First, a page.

In summary, our results reveal that retailers should be particularly careful about delisting NBs (specially high-equity NBs), given that there is an inverse relationship between assortment size and the intentions to switch to another store to purchase the category as well as the whole shopping-basket. Therefore, we recommend retailers to offer assortments containing both their own brand and a higher number of NBs (nine vs. three). Offering ‘only-PL’ assortments has negative consequences in terms of consumers having a greater probability to switch to another store to purchase. Nevertheless, for retailers offering ‘mixed’ assortments, a higher proportion of high-equity NBs may help to reduce the intentions to switch to another store.
This research has been funded by Foundation Ramón Areces (Spain).
Brands Brand Delisting National Brand Private Label
This study explores how the virtual brand community (VBC) of soccer-team supporters influence the brand’s attitude toward sponsorship according to the theory of image transfer. The study provides a comparative analysis using both structural equation modeling (SEM) and qualitative comparative analysis (QCA). 609 supporters of a professional, 1st division Spanish soccer team provide the data. The results from SEM support the importance of control, attitude toward the team, and identification variables. However, SEM cannot assure the usefulness of variables such as trust and opportunism when evaluating the resulting attitude toward the sponsor.
The results from the fuzzy-set qualitative comparative analysis (fsQCA) on the same data set show that not all variables are necessary conditions in order to influence sponsorship. The most relevant variables to obtain valid and useful results are control, attitude toward the team, and trust. The combination of attitude toward the team, identification, and trust is also valid. Attitude toward the team and trust variables are present in the two combinations of variables leading to a positive, favorable attitude toward the sponsor, thus reflecting their importance in marketing experts’ assessment of image transmission in professional teams.
Social networking sites (SNS) are used to promote brands, products or services through targeted marketing campaigns, but the precise effectiveness of these campaigns has yet to be established (Van Noort et al. 2012). The research question we address in this study is whether commercial communication via SNS is cognitively effective. A review of the literature clearly shows that if a commercial message receives no prior attention, the likelihood that it will be processed by and influence the consumer is negligible (Chan et al. 2004).
For the purposes of this study we consider that an individual has given attention to a message when the advertising information transmitted has an impact on his or her memory, in the form of brand recall and recognition. A classical post-test survey design was used to examine the responses of a panel of Facebook users to advertising formats displayed within the site. The type of advertising format was used as a control factor to determine the impact on the cognitive effectiveness of the message transmitted. The study has a twofold objective: (1) to examine which of the formats most commonly used in social media advertising condition attention types; and (2) to analyse the effect of advertising pressure on consumer attention and brand recall.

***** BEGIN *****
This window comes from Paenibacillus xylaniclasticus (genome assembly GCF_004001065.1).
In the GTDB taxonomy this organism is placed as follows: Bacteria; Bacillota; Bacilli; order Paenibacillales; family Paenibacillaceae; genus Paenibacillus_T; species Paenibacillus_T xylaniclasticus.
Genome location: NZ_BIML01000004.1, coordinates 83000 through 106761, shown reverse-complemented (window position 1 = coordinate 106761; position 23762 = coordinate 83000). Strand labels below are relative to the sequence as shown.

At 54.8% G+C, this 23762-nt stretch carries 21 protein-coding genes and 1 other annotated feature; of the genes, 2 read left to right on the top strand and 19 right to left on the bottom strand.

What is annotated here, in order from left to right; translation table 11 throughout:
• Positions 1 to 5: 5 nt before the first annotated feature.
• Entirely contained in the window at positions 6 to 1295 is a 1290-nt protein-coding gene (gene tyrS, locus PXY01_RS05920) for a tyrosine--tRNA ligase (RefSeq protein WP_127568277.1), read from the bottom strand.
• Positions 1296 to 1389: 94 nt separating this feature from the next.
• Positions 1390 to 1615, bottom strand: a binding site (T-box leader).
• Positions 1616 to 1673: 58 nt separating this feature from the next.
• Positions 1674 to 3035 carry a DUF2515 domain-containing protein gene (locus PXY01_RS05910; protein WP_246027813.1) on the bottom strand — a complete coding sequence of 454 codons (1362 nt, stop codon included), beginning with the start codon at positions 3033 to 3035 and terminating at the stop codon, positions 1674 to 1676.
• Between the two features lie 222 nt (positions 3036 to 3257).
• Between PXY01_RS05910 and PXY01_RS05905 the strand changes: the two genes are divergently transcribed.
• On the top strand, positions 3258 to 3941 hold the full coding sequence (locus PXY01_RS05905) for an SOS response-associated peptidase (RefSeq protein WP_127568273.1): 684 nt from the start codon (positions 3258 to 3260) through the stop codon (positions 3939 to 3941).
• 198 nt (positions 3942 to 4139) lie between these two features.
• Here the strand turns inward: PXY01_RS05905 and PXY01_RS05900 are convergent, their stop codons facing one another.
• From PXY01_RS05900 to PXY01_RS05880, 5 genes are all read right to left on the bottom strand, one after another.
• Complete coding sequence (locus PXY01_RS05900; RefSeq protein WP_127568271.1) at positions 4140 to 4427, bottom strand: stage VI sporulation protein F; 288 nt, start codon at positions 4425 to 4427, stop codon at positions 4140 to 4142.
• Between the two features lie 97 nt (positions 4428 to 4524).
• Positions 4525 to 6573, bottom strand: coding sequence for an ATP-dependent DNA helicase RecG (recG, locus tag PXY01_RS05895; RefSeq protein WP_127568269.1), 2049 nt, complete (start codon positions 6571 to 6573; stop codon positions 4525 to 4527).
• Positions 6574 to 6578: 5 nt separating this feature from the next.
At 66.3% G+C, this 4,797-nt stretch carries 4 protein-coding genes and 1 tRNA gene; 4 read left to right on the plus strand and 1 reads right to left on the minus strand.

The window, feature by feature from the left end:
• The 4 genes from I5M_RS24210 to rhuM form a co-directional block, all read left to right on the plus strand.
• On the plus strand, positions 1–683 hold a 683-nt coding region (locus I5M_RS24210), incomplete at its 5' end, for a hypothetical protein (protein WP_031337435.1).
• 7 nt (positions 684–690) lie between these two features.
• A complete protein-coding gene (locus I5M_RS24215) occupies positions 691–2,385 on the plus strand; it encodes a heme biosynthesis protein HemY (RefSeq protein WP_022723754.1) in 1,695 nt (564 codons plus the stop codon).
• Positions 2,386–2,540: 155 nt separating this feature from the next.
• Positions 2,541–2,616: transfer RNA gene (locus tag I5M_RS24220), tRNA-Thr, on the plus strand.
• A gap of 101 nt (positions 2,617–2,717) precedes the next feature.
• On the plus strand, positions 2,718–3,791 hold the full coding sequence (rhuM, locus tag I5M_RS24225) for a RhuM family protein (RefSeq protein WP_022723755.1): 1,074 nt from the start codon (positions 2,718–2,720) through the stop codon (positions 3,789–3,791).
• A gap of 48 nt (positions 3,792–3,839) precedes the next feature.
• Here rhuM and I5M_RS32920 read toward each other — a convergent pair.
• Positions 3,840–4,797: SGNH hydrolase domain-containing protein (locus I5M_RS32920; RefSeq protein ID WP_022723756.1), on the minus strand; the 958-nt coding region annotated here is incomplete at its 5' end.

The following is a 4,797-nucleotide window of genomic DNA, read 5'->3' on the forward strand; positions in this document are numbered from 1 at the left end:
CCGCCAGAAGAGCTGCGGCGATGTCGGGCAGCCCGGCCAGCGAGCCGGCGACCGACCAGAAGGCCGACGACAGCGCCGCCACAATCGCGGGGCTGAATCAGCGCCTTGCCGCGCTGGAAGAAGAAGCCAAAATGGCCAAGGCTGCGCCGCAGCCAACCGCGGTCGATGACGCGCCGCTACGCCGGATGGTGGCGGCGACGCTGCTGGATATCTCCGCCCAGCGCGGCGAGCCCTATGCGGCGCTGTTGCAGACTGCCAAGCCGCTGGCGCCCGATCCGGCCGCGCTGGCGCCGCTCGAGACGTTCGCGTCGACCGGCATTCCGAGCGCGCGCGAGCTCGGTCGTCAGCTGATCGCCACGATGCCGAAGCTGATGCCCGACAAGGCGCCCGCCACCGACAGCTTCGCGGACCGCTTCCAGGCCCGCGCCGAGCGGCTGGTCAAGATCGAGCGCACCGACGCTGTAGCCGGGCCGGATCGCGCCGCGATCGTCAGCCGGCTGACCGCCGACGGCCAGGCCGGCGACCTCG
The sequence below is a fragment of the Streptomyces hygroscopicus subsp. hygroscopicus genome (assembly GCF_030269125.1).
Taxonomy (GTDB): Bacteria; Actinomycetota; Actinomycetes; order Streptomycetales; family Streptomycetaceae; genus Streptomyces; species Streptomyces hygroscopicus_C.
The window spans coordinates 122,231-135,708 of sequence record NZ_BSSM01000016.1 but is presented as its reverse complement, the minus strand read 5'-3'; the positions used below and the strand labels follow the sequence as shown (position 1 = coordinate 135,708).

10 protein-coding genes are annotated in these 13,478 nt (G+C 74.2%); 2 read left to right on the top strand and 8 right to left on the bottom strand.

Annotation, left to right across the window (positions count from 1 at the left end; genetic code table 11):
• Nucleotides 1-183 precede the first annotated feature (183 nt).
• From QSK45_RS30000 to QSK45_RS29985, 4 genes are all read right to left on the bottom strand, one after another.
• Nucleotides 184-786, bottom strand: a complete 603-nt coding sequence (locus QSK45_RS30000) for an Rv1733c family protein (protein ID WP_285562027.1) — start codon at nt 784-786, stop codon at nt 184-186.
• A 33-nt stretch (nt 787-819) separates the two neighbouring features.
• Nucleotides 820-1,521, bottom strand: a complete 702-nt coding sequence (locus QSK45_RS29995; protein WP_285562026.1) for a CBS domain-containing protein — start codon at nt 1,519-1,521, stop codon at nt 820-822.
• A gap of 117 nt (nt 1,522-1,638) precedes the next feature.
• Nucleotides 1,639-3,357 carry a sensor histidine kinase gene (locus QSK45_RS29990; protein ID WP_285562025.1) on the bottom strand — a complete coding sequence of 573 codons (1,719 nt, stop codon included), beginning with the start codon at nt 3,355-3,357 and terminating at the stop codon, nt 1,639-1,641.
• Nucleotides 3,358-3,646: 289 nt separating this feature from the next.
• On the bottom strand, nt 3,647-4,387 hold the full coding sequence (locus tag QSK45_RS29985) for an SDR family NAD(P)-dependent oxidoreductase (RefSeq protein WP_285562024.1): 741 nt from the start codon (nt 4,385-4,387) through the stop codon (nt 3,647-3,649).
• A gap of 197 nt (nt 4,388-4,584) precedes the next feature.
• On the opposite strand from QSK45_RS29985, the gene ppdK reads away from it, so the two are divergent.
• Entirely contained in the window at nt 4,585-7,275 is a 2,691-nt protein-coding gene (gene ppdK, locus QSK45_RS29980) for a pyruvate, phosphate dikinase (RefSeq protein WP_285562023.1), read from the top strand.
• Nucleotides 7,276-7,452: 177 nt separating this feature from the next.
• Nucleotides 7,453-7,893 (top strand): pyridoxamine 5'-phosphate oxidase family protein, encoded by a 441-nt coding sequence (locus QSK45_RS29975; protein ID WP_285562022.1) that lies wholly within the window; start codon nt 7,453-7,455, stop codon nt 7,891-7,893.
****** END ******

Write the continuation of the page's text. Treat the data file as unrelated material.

Social media advertising is an effective communication tool for attracting user attention, leading to higher attention levels than those recorded for advertising in other online contexts. Differences are observed in user attention to distinct advertising stimuli, with video found to be the most effective format for attracting user attention in SNS. However, higher advertising pressure leads to lower attention levels and poorer recall rates. Active exposure to social media advertising leads to higher recall rates of the messages transmitted. The constraints of this study include the use of single product/brand, and the experimental conditions of the data collection stage. Among our future areas of research we propose to evaluate attention in behavioural terms, using a range of tools including eye-tracking to provide empirical evidence of attention rates for social media advertising.
Cognitive Effectiveness Social Media Advertising Brand Recall Consumer Attention
The present study focuses on multichannel retailing strategies and describes the state of consumer behavior regarding “showrooming” (the practice of examining merchandise or products in a retail store and then buying it online). Founded on the theory of planned behavior (TPB), we examine the antecedents of competitive showrooming using data collected from a sample of 176 retail consumers. Based on our results, we define perceived control, website compatibility, and subjective norms as the main antecedents of consumer attitudes toward online purchases. Additionally, we state that previous experience and reasons against purchasing online are directly associated with consumers’ intention to purchase on the retailer’s website. Finally, some theoretical conclusions and practical implications for retailers are discussed.
Tourism in mature, seasonal destinations such as The Balearic Islands should be redirected towards more sustainable products and policies. The present study examines hiking tourists, underlining the role and great potential they have for the destination. A sample of hikers approached in the Tramuntana mountain range was segmented by age, differentiating between senior hikers of 60 years and above, and the rest of respondents. The analysis of results showed distinct socio-demographic characteristics and motivations for choosing the tourist destination, as well as different patterns of tourist behaviour, spending and levels of satisfaction. The findings have important practical applications for the promotion of hiking destinations as tourism products.